I am grieving over my Yaya in a very different way. First of all, I am actually grieving, which is a huge relief to be able to feel anything at all. But it has also felt like a dam breaking, one from which all of the emotions I couldn’t feel for my abuelitos is hitting me all at once.

Sitting there, in that concert hall with Timmy, I felt like I was drowning.

Grief can sometimes feel like a light breeze, swirling around you and reminding you of its presence. Other times, grief can feel like a lead smock, the kind you wear in an x-ray machine, a weight so heavy that it cements you to your seat, cutting off oxygen, and making you immobile.

My Yaya’s funeral started with an open casket viewing, which I wasn’t prepared for after having spent 7.5 hours in the air, straight to my aunt’s to change clothes, straight to the funeral home. I also chose not to see her so that I could remember her the way I always knew her: white hair in rollers, dressed impeccably, nails done, makeup spotless, ready to impress, even if she was staying home to crochet.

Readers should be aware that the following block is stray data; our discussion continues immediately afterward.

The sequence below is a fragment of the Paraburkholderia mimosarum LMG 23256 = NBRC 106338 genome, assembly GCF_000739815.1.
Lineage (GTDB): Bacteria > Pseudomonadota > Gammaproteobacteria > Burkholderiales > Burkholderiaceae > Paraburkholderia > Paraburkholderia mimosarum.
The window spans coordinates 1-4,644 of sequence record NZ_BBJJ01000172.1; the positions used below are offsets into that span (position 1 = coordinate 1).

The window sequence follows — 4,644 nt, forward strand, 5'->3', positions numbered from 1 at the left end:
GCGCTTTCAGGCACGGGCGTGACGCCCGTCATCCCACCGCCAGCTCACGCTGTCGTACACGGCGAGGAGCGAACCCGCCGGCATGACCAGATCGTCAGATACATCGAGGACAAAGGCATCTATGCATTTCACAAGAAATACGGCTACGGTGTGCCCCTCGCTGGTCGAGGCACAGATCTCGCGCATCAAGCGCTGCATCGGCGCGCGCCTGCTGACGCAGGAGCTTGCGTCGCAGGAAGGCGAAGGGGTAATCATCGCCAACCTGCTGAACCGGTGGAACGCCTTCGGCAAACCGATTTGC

She would come stay with us in Atlanta usually 4-6 months at a time while I was growing up. She would be there, cleaning the house, crocheting, or watching Univision when we got home from school. I remember she always said a prayer before sleeping and she never took her wedding band off.

She had the best stories, like the nudist who constantly invited her to a nude beach in Spain, but to whom she always politely declined. Or her gorgeous legs she said garnered her nonstop compliments when she walked to the market. She laughed with us when we poked fun at her, always when she tried to say anything in English, a language she didn’t understand. When Santa Claus came out as “Sando Khan”, or Disney World as “Sidney Gol”, or Michael Jackson as “Mickey Johso”.

I remember the way she danced when Spanish music came on, her smile when she saw our friends running to greet her, the way she couldn’t stop laughing when my father would crack jokes with her, her nightly beer because she didn’t really like wine, her love, her light.